JAKARTA - Muslims in much of Asia began celebrating the holy month of Ramadan on Sunday but in Indonesia, even threats by hardliners to raid "sinful" bars could not stop football fans heading to nightspots to watch the World Cup.
Across the Muslim world, the faithful fast from dawn to dusk and strive to be more pious during the holy month, which ends with the Eid holiday.
Ramadan got under way in Asian countries including Indonesia, which has the world's biggest Muslim population at around 225 million people, war-torn Afghanistan, Malaysia, Sri Lanka and the Philippines. Hardliners in Indonesia have pledged to raid bars that continue to sell alcohol, which Muslims are banned from drinking under Islamic law, or stay open too late.
Authorities order bars and other nightspots to close earlier during the holy month. Radical group, the Islamic Defenders' Front, would "monitor any sinful activities in entertainment places, cafes and bars during Ramadan", said Salim Alatas, the group's chief in the capital Jakarta. "If law enforcement officials do nothing about immoral activities, we will do anything we can to stop them, using our own methods."
But the threats did little to deter people in the football-crazy nation, where most practise a moderate form of Islam, from heading out to catch the latest World Cup action. Bars that remained open in the Jakarta were packed with locals and expatriates late Saturday and early Sunday.
"For me, the fasting does not really affect my enthusiasm to watch the World Cup," said Intania Permata, a 22-year-old student, who was watching the Brazil versus Chile nail-biter at a South American bar and restaurant. Endika Setiadi Putra, 27, said that with the World Cup now in the knockout stages, the excitement would keep drawing people to watch the matches in bars even during Islam's holiest month.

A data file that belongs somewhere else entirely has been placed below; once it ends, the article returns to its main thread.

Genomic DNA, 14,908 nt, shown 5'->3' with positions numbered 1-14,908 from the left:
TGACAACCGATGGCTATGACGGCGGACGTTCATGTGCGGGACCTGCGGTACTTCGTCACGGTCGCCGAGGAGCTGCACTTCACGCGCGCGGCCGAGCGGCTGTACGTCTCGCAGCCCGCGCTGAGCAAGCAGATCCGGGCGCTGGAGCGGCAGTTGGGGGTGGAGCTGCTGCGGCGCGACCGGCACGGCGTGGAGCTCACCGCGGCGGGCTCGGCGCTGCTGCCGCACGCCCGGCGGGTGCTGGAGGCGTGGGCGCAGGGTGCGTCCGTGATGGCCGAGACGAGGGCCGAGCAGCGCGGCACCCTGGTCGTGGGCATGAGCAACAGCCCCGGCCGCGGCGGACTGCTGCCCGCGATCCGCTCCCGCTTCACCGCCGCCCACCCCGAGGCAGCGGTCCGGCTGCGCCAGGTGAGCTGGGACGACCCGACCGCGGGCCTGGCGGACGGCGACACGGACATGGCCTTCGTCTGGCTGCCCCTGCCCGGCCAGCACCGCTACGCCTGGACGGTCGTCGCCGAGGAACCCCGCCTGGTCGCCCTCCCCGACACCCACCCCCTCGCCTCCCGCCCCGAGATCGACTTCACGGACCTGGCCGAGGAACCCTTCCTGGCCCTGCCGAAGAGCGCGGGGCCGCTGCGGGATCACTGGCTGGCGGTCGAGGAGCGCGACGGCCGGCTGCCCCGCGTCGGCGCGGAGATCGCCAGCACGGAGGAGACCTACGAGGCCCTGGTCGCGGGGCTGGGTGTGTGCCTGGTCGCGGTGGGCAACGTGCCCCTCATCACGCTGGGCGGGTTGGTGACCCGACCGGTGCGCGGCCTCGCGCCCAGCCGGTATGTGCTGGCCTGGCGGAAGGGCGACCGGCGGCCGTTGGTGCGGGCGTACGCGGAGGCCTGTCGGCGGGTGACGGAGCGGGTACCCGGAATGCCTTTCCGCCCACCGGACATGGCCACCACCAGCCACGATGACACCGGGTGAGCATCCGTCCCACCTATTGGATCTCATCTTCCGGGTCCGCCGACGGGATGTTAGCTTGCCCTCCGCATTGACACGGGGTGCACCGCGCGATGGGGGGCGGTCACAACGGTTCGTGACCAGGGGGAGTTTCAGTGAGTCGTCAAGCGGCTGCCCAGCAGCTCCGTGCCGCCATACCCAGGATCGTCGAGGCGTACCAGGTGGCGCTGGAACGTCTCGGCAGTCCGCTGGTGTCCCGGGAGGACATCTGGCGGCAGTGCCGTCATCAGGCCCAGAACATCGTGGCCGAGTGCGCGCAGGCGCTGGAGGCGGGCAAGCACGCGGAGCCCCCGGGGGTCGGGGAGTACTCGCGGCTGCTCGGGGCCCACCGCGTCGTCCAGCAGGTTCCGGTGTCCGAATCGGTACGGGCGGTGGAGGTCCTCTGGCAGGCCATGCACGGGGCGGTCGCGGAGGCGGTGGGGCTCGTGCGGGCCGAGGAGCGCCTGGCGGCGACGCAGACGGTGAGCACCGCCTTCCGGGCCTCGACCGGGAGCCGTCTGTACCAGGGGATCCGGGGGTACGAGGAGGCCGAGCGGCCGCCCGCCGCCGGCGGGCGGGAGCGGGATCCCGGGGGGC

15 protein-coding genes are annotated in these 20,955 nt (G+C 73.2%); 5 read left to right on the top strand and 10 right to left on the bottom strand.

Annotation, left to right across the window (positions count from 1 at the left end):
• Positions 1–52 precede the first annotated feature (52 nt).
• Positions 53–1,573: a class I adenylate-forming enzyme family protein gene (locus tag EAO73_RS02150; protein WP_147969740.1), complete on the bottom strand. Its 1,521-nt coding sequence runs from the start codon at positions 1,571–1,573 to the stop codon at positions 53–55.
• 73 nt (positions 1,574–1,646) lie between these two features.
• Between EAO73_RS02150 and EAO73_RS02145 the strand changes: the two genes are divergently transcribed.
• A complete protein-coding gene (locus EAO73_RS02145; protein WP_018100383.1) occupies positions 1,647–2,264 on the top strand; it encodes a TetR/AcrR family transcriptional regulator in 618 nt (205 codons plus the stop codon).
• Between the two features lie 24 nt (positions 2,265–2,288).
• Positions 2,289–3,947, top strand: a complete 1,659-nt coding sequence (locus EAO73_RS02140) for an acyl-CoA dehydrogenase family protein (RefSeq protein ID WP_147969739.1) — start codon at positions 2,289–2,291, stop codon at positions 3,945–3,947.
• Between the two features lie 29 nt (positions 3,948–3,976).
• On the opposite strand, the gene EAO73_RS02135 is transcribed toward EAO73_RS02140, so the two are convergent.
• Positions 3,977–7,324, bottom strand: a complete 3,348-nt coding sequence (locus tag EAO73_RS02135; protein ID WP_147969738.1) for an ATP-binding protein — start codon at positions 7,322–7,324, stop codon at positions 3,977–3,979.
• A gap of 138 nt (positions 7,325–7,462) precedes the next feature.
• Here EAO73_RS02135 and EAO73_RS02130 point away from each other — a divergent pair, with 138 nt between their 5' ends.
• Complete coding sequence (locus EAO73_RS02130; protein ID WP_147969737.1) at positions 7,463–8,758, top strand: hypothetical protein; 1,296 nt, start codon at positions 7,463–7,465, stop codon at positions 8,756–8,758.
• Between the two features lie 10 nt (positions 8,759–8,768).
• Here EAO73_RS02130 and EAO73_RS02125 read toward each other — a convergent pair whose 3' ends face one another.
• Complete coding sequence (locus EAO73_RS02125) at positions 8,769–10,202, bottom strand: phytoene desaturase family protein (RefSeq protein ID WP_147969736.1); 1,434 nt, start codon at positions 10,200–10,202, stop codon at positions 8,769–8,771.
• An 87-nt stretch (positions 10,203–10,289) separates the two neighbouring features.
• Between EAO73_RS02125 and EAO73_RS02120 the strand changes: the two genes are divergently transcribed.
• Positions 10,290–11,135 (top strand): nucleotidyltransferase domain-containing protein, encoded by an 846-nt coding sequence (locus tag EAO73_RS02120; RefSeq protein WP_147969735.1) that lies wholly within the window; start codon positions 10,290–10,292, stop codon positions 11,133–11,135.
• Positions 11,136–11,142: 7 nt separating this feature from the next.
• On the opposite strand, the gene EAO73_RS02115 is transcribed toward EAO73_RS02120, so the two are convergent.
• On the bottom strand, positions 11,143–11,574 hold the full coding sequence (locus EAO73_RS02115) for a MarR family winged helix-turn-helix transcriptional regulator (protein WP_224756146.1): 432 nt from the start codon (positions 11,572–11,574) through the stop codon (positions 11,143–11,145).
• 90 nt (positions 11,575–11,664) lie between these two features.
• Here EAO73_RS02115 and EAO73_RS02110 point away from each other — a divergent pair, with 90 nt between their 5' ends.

"If it is the weekends, most people will go out (to watch the matches)," Putra told AFP.
The holy season also presents a dilemma for Muslim players in the World Cup, as choosing to fast will affect the strict diets they usually have to follow. The problem is most pressing for the team from Muslim-majority Algeria, who face a tough match against Germany on Monday.
For many other Indonesians, the start of Ramadan was a time to be with their families or take part in special prayers, with thousands heading to Jakarta's Istiqlal Mosque, the biggest in Southeast Asia, on Saturday evening.
Politics was in focus in war-torn Afghanistan, with conversation at "iftar" meals after sunset expected to focus on the disputed vote count from the country's presidential election. Results are due out during the holy month, but Abdullah Abdullah has cried foul in the race against Ashraf Ghani, alleging massive fraud. The inauguration of the new president is scheduled for August 2, shortly after Ramadan finishes.
Sri Lanka's Muslims, who account for about 10 per cent of the country's 20 million population of mainly Buddhists, are set to observe a low-key Ramadan after a spate of recent religious attacks. The Muslim Council of Sri Lanka, which groups nearly 50 Muslim organisations, said authorities had promised tighter security but many were still afraid of Buddhist extremist attacks after four people were killed in religious riots this month.
In the predominantly Catholic Philippines, the country's Muslim minority was observing its first Ramadan since the signing of a peace deal between the government and the largest Islamic rebel group after decades of conflict. Von Al-Haq, military spokesman of the Moro Islamic Liberation Front, said the former rebels would seek to use the holy month to try to persuade breakaway groups still fighting the government to lay down their arms.
Ramadan begins when the first crescent of a new moon is sighted. The holy month was also starting across the Middle East, as bloody conflicts rage in Iraq and Syria.